Indonesia is obviously not a European or North American country, which, at the onset of industrialization, cleared all forests, including their wildlife inhabitants. Today, sub-tropical primary forests and wildlife no longer exist. European and North American reports on the existence of vast forests, as seen in FAO statistical data, are secondary forests that were initially idle farmland (Soemarwoto, 1992). The current generation in Europe and North America are undertaking reforestation, including the reestablishment of conservation zones (High Conservation Value, HCV) and high carbon stock zone (High Carbon Stock, HCS). Although it’s the right measures to take, it will not retrieve what has been perished in the past.
Under these concepts, which are now being campaigned by Indonesian NGOs at home, the HCV comprises the values of HCV 1 (Species Diversity), HCV 2 (Landscape-level Ecosystems and Mosaics), HCV 3 (Ecosystems and Habitats), HCV 4 (Critical Ecosystem Services), HCV 5 (Community Needs) and HCV 6 (Cultural Values). Meanwhile, the HCS concept consists of HK 3 (High Density Forest), HK 2 (Medium Density Forest), HK 1 (Low Density Forest), BM (Young Scrub), BT (Old Scrub) and LT (Cleared/Open Land).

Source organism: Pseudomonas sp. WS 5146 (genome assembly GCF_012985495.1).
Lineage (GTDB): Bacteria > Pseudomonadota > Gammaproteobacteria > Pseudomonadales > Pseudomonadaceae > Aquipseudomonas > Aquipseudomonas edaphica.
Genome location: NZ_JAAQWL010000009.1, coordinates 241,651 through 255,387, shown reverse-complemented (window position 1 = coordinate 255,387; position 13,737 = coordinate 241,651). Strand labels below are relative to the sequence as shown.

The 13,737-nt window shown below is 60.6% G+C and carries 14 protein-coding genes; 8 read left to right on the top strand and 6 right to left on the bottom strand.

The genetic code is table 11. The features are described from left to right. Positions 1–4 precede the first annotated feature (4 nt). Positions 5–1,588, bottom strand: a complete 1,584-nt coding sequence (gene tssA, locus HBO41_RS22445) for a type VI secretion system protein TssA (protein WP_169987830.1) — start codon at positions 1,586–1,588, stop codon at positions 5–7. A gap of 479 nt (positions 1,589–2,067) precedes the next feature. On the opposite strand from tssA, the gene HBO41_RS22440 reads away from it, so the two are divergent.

Indonesia, on the other hand, has long classified “deforestation” areas and “non-deforestation” areas as its own version of HCV and HCS. Forests classified under the HCS and HCV concepts are akin to the protected forest and conserved forestays stipulated in Law No. 41/1999 on Forestry, while Law No. 26/2007 on National Spatial Planning stipulates that these forests be located within in Conservation Zones. In Indonesia, the conservation of HCV/HCS forests and natural biodiversity is already promoted by the protected forest and conserved forest designations.
As mentioned earlier, both protected and conserved forests are mainly primary forests, a natural asset that is protected and is not to be converted for any other use. The protected/conserved forests in Conservation Zones are “home” to Indonesia’s natural biodiversity that includes wildlife, plants and microorganisms, have a hydrologic role and the function to conserve the ecosystem as a whole.
The type of forest that is convertible for development purposes is a production forest, specifically the conversion production forest, the conversion of which must go through a set of procedures as required by the Forestry Law. Production forests are dubbed a “land bank”, a reserve within the Cultivation Zone to meet development and public needs for urban areas, residential areas, industrial zones, farms and plantations, as stipulated in the Spatial Planning Law.
The government’s conversion of production forests in Cultivation Zones is made solely upon development/public needs. The Forestry Law mandates that conversions should not be based on the carbon stock value of the forest as demanded by NGOs. A verified production forest can be converted into a different Cultivation Zone function, regardless of its carbon stock value. On the other hand, the conversion of protected/conserved forests into a Cultivation Zone is prohibited, regardless of how insignificant its carbon stock value.